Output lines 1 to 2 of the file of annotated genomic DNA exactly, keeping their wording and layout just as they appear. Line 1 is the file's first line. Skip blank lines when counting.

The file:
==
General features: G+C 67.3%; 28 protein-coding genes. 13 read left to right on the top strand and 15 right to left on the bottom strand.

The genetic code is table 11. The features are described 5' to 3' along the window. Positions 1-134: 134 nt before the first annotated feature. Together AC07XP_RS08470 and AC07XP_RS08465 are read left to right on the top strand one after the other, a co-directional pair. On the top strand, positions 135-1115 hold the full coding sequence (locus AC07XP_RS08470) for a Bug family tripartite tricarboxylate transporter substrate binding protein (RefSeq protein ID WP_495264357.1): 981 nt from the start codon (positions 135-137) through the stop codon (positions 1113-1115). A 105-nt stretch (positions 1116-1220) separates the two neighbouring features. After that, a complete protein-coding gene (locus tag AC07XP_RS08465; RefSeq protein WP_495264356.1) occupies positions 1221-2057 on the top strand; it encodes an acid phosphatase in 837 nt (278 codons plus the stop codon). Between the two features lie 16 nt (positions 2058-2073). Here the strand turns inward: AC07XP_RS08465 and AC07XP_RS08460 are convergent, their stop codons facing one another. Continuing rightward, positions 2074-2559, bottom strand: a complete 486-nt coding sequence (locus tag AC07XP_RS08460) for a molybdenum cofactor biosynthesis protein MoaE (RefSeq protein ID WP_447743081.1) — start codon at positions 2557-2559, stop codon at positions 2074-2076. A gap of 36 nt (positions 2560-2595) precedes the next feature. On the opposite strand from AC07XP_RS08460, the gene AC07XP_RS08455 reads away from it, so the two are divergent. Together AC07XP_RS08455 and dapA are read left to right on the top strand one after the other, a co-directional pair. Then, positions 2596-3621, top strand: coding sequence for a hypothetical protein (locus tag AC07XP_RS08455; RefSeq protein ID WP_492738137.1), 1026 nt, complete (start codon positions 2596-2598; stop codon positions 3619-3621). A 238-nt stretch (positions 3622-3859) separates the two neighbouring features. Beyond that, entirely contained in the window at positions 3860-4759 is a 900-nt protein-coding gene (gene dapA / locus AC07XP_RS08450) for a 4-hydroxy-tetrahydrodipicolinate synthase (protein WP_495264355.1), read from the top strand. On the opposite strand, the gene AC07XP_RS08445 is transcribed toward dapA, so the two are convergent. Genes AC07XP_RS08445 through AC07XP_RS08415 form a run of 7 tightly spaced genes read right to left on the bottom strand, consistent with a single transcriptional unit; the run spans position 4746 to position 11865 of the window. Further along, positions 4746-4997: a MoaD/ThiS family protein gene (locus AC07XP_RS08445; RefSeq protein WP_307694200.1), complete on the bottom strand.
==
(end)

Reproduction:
General features: G+C 67.3%; 28 protein-coding genes. 13 read left to right on the top strand and 15 right to left on the bottom strand.

The genetic code is table 11. The features are described 5' to 3' along the window. Positions 1-134: 134 nt before the first annotated feature. Together AC07XP_RS08470 and AC07XP_RS08465 are read left to right on the top strand one after the other, a co-directional pair. On the top strand, positions 135-1115 hold the full coding sequence (locus AC07XP_RS08470) for a Bug family tripartite tricarboxylate transporter substrate binding protein (RefSeq protein ID WP_495264357.1): 981 nt from the start codon (positions 135-137) through the stop codon (positions 1113-1115). A 105-nt stretch (positions 1116-1220) separates the two neighbouring features. After that, a complete protein-coding gene (locus tag AC07XP_RS08465; RefSeq protein WP_495264356.1) occupies positions 1221-2057 on the top strand; it encodes an acid phosphatase in 837 nt (278 codons plus the stop codon). Between the two features lie 16 nt (positions 2058-2073). Here the strand turns inward: AC07XP_RS08465 and AC07XP_RS08460 are convergent, their stop codons facing one another. Continuing rightward, positions 2074-2559, bottom strand: a complete 486-nt coding sequence (locus tag AC07XP_RS08460) for a molybdenum cofactor biosynthesis protein MoaE (RefSeq protein ID WP_447743081.1) — start codon at positions 2557-2559, stop codon at positions 2074-2076. A gap of 36 nt (positions 2560-2595) precedes the next feature. On the opposite strand from AC07XP_RS08460, the gene AC07XP_RS08455 reads away from it, so the two are divergent. Together AC07XP_RS08455 and dapA are read left to right on the top strand one after the other, a co-directional pair. Then, positions 2596-3621, top strand: coding sequence for a hypothetical protein (locus tag AC07XP_RS08455; RefSeq protein ID WP_492738137.1), 1026 nt, complete (start codon positions 2596-2598; stop codon positions 3619-3621). A 238-nt stretch (positions 3622-3859) separates the two neighbouring features. Beyond that, entirely contained in the window at positions 3860-4759 is a 900-nt protein-coding gene (gene dapA / locus AC07XP_RS08450) for a 4-hydroxy-tetrahydrodipicolinate synthase (protein WP_495264355.1), read from the top strand. On the opposite strand, the gene AC07XP_RS08445 is transcribed toward dapA, so the two are convergent. Genes AC07XP_RS08445 through AC07XP_RS08415 form a run of 7 tightly spaced genes read right to left on the bottom strand, consistent with a single transcriptional unit; the run spans position 4746 to position 11865 of the window. Further along, positions 4746-4997: a MoaD/ThiS family protein gene (locus AC07XP_RS08445; RefSeq protein WP_307694200.1), complete on the bottom strand.